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Small, self-controlled planes combine plant pathology and engineering


Dr. David Schmale prepares plane to collect Fusarium samples.
A Virginia Tech plant pathologist has developed autonomous unmanned aerial vehicles (UAVs) to detect airborne pathogens above agricultural fields.

David Schmale, assistant professor of plant pathology, physiology, and weed science in the College of Agriculture and Life Sciences, has not only linked agriculture and engineering with his interdisciplinary research but has also given scientists an unprecedented glimpse into the life of microorganisms hundreds of meters above the surface of the earth.

“Until recently, researchers used autonomous UAVs for military applications, but now we can apply this cutting-edge technology to agriculture,” said Schmale, who is an affiliate faculty member in the Virginia Center for Autonomous Systems (VaCAS), a Virginia Tech research center that facilitates collaboration related to autonomous systems in the College of Engineering, the College of Agriculture and Life Sciences, and the College of Natural Resources.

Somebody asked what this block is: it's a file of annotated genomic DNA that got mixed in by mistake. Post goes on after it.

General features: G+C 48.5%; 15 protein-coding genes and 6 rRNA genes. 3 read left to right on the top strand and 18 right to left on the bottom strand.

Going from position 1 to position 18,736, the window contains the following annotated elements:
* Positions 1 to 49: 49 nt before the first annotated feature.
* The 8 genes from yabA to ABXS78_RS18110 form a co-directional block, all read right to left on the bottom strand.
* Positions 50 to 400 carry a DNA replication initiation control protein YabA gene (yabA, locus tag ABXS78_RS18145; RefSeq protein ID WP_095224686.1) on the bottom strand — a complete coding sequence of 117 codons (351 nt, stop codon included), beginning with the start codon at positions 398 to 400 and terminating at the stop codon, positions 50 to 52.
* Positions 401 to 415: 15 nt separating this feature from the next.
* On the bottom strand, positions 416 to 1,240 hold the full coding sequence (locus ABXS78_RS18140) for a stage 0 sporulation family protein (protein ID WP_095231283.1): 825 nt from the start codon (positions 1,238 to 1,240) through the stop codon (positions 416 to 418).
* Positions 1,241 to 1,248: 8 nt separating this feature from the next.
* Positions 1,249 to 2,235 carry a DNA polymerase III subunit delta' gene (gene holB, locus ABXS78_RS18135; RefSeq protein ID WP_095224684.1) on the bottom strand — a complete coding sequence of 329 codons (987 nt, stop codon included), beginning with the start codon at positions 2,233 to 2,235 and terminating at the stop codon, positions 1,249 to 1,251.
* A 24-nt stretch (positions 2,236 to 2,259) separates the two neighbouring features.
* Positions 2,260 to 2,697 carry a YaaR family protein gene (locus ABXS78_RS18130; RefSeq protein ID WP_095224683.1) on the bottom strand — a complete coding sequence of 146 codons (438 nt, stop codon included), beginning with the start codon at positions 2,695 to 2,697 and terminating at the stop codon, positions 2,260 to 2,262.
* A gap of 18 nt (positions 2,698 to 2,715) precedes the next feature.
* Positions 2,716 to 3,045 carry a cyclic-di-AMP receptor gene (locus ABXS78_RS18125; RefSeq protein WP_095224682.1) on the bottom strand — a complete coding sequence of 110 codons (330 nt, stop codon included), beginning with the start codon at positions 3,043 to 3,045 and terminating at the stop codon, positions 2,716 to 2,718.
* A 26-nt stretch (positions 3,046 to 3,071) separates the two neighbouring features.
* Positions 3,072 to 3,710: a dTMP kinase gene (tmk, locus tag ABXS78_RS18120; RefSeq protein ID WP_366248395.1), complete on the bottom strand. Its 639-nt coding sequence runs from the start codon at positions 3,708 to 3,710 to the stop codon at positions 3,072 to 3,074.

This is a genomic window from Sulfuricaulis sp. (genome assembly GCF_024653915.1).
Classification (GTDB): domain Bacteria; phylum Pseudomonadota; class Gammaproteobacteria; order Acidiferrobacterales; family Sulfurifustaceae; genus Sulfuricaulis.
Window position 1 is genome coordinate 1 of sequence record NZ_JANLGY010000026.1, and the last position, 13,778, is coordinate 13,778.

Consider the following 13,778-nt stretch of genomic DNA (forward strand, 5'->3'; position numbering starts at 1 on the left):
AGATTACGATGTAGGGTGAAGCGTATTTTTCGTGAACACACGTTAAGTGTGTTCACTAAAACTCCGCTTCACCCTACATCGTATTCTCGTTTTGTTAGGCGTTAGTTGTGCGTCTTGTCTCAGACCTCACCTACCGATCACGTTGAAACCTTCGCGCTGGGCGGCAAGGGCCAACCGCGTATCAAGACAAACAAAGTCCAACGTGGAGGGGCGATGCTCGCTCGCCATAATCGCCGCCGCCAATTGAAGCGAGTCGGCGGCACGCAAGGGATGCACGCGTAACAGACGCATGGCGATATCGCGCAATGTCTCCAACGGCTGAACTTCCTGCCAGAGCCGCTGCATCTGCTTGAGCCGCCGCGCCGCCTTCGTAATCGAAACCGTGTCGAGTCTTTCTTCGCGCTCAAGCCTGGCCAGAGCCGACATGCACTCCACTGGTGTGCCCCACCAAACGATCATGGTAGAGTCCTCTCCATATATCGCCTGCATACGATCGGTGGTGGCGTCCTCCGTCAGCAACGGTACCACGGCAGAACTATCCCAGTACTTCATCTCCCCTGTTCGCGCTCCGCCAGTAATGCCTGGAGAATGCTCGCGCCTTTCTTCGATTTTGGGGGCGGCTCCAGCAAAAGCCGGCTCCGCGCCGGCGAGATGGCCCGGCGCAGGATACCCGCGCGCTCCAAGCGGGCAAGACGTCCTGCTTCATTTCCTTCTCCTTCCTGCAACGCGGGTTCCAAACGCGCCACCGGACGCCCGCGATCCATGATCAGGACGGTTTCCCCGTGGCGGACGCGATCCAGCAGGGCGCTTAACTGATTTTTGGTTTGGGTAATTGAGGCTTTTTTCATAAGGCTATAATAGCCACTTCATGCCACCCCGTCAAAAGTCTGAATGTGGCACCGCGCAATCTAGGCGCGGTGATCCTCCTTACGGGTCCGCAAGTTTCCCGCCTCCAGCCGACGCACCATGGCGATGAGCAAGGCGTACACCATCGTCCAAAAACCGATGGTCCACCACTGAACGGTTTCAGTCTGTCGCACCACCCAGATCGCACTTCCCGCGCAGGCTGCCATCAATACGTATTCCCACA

Scientists have used aircraft to monitor the movement of airborne pathogens for years, but Schmale is the first plant pathologist to use an autonomous system for this process.

“Autonomous UAVs have distinct advantages over a sampling aircraft operated via remote control,” Schmale explained. “First, the autonomous UAVs maintain a very precise sampling path. We can establish a GPS waypoint in the center of an agricultural field, and the autonomous plane can circle around the waypoint at a set altitude, with about a meter variation up and down. Second, the autonomous technology enables us to have coordinated flight with multiple aircraft. In other words, we can have two aircraft sampling pathogens at the same time but at different altitudes.”

Schmale has used the small, self-controlled planes to collect samples of the fungal genus Fusarium tens to hundreds of m
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Source:Virginia Tech


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